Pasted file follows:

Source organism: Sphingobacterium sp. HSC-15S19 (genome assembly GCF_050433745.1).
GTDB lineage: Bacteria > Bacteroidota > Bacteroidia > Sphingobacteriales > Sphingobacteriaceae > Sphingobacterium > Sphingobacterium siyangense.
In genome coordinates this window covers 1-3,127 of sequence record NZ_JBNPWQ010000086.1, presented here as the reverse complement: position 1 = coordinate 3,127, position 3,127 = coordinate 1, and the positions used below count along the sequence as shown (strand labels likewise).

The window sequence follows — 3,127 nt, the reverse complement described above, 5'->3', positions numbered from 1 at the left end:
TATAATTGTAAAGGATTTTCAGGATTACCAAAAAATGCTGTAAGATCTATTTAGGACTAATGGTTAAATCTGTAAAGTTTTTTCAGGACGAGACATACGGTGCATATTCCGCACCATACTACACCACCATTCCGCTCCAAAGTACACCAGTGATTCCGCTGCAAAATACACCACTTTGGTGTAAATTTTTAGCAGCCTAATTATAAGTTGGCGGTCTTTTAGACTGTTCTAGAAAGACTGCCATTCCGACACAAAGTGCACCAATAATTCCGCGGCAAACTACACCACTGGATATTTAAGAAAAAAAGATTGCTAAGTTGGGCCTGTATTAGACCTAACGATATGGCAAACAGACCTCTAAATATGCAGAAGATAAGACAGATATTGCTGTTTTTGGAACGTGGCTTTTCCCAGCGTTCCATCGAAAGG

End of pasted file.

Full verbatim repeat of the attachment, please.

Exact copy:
Source organism: Sphingobacterium sp. HSC-15S19 (genome assembly GCF_050433745.1).
GTDB lineage: Bacteria > Bacteroidota > Bacteroidia > Sphingobacteriales > Sphingobacteriaceae > Sphingobacterium > Sphingobacterium siyangense.
In genome coordinates this window covers 1-3,127 of sequence record NZ_JBNPWQ010000086.1, presented here as the reverse complement: position 1 = coordinate 3,127, position 3,127 = coordinate 1, and the positions used below count along the sequence as shown (strand labels likewise).

The window sequence follows — 3,127 nt, the reverse complement described above, 5'->3', positions numbered from 1 at the left end:
TATAATTGTAAAGGATTTTCAGGATTACCAAAAAATGCTGTAAGATCTATTTAGGACTAATGGTTAAATCTGTAAAGTTTTTTCAGGACGAGACATACGGTGCATATTCCGCACCATACTACACCACCATTCCGCTCCAAAGTACACCAGTGATTCCGCTGCAAAATACACCACTTTGGTGTAAATTTTTAGCAGCCTAATTATAAGTTGGCGGTCTTTTAGACTGTTCTAGAAAGACTGCCATTCCGACACAAAGTGCACCAATAATTCCGCGGCAAACTACACCACTGGATATTTAAGAAAAAAAGATTGCTAAGTTGGGCCTGTATTAGACCTAACGATATGGCAAACAGACCTCTAAATATGCAGAAGATAAGACAGATATTGCTGTTTTTGGAACGTGGCTTTTCCCAGCGTTCCATCGAAAGG